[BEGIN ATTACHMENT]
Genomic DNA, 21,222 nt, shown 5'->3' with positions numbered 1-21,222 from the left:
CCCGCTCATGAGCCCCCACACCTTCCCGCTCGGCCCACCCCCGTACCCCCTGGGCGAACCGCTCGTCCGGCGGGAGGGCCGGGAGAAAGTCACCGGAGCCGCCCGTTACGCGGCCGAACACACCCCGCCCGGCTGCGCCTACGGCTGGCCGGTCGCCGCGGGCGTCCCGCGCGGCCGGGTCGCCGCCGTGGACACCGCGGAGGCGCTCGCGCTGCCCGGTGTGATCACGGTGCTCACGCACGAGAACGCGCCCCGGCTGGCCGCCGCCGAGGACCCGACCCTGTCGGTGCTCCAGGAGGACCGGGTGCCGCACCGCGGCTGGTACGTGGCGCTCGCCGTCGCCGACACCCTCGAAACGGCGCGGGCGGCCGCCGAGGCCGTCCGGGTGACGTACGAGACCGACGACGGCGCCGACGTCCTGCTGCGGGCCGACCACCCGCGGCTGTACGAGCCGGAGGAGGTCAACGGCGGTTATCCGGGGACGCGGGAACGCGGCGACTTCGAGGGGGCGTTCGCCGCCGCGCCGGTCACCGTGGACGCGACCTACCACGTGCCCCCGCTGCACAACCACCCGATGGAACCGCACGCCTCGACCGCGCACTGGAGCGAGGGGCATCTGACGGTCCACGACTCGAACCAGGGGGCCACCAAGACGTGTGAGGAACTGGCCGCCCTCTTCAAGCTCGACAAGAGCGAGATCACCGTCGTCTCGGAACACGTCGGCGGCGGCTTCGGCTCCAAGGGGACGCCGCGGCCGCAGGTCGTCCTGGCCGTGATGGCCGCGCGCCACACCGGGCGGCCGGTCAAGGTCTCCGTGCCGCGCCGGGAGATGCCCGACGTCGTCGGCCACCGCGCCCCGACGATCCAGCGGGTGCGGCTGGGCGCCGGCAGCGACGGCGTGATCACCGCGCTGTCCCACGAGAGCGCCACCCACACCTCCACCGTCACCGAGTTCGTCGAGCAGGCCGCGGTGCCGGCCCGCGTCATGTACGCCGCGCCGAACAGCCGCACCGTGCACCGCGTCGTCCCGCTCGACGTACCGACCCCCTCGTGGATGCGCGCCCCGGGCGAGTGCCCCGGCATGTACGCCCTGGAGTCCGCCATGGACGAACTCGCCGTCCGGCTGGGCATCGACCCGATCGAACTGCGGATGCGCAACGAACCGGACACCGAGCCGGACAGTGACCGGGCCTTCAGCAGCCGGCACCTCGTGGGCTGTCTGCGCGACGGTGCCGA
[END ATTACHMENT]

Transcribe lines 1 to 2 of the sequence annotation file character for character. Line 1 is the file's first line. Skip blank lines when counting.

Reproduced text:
Genomic DNA, 21,222 nt, shown 5'->3' with positions numbered 1-21,222 from the left:
CCCGCTCATGAGCCCCCACACCTTCCCGCTCGGCCCACCCCCGTACCCCCTGGGCGAACCGCTCGTCCGGCGGGAGGGCCGGGAGAAAGTCACCGGAGCCGCCCGTTACGCGGCCGAACACACCCCGCCCGGCTGCGCCTACGGCTGGCCGGTCGCCGCGGGCGTCCCGCGCGGCCGGGTCGCCGCCGTGGACACCGCGGAGGCGCTCGCGCTGCCCGGTGTGATCACGGTGCTCACGCACGAGAACGCGCCCCGGCTGGCCGCCGCCGAGGACCCGACCCTGTCGGTGCTCCAGGAGGACCGGGTGCCGCACCGCGGCTGGTACGTGGCGCTCGCCGTCGCCGACACCCTCGAAACGGCGCGGGCGGCCGCCGAGGCCGTCCGGGTGACGTACGAGACCGACGACGGCGCCGACGTCCTGCTGCGGGCCGACCACCCGCGGCTGTACGAGCCGGAGGAGGTCAACGGCGGTTATCCGGGGACGCGGGAACGCGGCGACTTCGAGGGGGCGTTCGCCGCCGCGCCGGTCACCGTGGACGCGACCTACCACGTGCCCCCGCTGCACAACCACCCGATGGAACCGCACGCCTCGACCGCGCACTGGAGCGAGGGGCATCTGACGGTCCACGACTCGAACCAGGGGGCCACCAAGACGTGTGAGGAACTGGCCGCCCTCTTCAAGCTCGACAAGAGCGAGATCACCGTCGTCTCGGAACACGTCGGCGGCGGCTTCGGCTCCAAGGGGACGCCGCGGCCGCAGGTCGTCCTGGCCGTGATGGCCGCGCGCCACACCGGGCGGCCGGTCAAGGTCTCCGTGCCGCGCCGGGAGATGCCCGACGTCGTCGGCCACCGCGCCCCGACGATCCAGCGGGTGCGGCTGGGCGCCGGCAGCGACGGCGTGATCACCGCGCTGTCCCACGAGAGCGCCACCCACACCTCCACCGTCACCGAGTTCGTCGAGCAGGCCGCGGTGCCGGCCCGCGTCATGTACGCCGCGCCGAACAGCCGCACCGTGCACCGCGTCGTCCCGCTCGACGTACCGACCCCCTCGTGGATGCGCGCCCCGGGCGAGTGCCCCGGCATGTACGCCCTGGAGTCCGCCATGGACGAACTCGCCGTCCGGCTGGGCATCGACCCGATCGAACTGCGGATGCGCAACGAACCGGACACCGAGCCGGACAGTGACCGGGCCTTCAGCAGCCGGCACCTCGTGGGCTGTCTGCGCGACGGTGCCGA